Dispatch from the Trail: Mountain Biking the Maah Daah Hey, Cuyuna Lakes, Duluth, and Copper Harbor

The second leg of our trip has provided some challenges for me. From a lost wallet to a broken phone and some not-so-exciting trail in North Dakota, my first world problems have been a bit discouraging. Fortunately, this trip is about my family and I getting out and adventuring, seeing places we have never been, and finding sweet singletracks to rip around on.

North Dakota

Maah Daah Hey

After leaving the fun, excitement, and beauty of South Dakota we met up with Kristen’s parents near the Maah Daah Hey Trail in Western North Dakota. We camped at Buffalo Gap which had an extension trail that circumnavigated a section of the Maah Daah Hey (MDH); trail which resides in the Theodore Roosevelt National Park – thus, illegal to bike. No offense to North Dakotans, but MDH/Buffalo Gap trails were not my favorite bit of riding. MDH did offer a great challenge of long distance, cross-country riding, but the bad lands were not ideal day trip riding.

Each segment we rode was riddled with cow pies. That is not usually a deal breaker for fun trails but this was excessive. Views were mediocre and the trail itself had, absolutely, no fun factor. Rock gardens were nonexistent. The climbing was easy and the descents did not induce the adrenaline that keeps me coming back. To be honest, I felt like I was putting along a flat service road the whole time. There were changes in elevation but usually that means there is fun to be had. I have never ridden a more boring trail.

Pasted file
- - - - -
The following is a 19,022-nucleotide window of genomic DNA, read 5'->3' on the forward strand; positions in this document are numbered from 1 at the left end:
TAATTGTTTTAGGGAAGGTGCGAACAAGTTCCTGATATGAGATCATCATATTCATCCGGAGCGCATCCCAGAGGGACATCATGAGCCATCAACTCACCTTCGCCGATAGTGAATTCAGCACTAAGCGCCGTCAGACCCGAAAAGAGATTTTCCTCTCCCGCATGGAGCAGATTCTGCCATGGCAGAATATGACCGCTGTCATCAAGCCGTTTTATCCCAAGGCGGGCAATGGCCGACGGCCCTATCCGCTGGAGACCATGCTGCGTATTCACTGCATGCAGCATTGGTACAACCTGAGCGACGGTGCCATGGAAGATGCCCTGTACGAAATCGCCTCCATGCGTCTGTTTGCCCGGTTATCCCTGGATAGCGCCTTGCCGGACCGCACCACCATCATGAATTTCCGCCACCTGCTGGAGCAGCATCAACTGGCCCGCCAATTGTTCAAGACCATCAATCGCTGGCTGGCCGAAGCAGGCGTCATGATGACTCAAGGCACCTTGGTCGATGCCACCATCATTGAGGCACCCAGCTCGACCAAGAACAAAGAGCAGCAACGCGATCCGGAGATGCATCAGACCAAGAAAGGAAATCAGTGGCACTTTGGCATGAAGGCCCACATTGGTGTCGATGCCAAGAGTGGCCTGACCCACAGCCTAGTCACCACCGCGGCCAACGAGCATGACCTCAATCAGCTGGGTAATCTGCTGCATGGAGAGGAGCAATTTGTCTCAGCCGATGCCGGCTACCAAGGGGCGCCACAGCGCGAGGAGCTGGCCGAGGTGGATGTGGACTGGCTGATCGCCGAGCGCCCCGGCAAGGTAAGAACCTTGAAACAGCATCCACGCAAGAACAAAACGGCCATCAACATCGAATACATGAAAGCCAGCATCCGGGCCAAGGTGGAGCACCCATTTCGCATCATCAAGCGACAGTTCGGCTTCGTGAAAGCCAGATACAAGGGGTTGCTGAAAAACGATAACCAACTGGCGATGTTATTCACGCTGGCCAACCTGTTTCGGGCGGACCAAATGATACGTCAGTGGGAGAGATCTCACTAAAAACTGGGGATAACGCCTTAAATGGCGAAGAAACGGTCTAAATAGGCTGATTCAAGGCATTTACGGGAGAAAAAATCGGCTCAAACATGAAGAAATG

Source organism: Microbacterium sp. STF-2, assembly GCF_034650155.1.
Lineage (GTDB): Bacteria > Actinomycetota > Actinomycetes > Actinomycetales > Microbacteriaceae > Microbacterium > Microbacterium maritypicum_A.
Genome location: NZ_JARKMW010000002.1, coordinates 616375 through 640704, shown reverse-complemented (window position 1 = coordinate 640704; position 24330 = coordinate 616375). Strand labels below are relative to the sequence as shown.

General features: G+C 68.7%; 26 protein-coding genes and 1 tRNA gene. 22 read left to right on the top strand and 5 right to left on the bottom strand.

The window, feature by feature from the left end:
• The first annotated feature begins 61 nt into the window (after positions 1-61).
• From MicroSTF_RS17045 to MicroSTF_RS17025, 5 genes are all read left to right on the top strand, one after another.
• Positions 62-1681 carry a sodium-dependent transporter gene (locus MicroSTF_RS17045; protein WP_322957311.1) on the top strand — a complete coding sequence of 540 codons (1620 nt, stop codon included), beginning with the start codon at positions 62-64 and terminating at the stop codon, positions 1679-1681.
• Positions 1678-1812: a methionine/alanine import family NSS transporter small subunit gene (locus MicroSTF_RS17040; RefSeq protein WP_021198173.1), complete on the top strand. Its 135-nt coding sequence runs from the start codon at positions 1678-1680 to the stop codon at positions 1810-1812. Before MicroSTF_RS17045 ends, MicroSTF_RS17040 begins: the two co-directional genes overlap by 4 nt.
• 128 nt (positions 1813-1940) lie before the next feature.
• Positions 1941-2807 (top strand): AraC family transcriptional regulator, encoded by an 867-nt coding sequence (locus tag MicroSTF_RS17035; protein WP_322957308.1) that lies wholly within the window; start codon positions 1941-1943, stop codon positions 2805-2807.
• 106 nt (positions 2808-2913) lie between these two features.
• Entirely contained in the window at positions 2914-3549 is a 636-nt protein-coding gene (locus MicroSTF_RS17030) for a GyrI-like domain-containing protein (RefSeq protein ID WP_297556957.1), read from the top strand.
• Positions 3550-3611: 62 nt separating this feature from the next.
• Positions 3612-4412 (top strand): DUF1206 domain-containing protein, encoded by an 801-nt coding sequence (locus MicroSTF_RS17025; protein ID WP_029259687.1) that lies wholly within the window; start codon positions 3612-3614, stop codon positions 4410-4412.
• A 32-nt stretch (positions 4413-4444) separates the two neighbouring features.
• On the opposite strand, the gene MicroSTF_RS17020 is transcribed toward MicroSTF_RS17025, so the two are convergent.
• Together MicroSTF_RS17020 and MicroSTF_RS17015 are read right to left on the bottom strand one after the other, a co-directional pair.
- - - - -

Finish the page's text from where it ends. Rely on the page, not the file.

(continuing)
I understand the appeal of long distance, cross-country riding. I have done a fair share of endurance races. That is the one take away I got from MDH. We didn’t have a chance to ride much else in North Dakota so there could be something more exciting out there. If anything, it certainly made me excited to see Minnesota.


cuyuna lakes

Minnesota was absolutely beautiful. Lush, green and riddled with lakes. We stayed in Cuyuna for a few days on their new-ish pumptrack campground. We were able to bike into the east end of the trail system but did drive to a few varying trailheads with the whole family.

My wonderful in-laws gave Kristen and I an opportunity to ride together while they hung out with Parker. We nearly cleaned the entire trail system that day. With trail names like Man-Cave, Screamer, and Bobsled you know they’re fun trails.

Cuyuna Lakes is basically a giant pumptrack. All purpose-built, flow trails. Small climbs offered small downhill rewards and kept the pace fast. Pumping rollers and pedaling flats along lake shores helps to keep the ride enticing too. This family friendly system also allowed us to take Parker on some decent rides. He, at 4, was cleaning their hardest trails and loving them. The climbs were just enough to tire him but offer enough descending to keep him chomping at the bit. What an amazing little single speeder!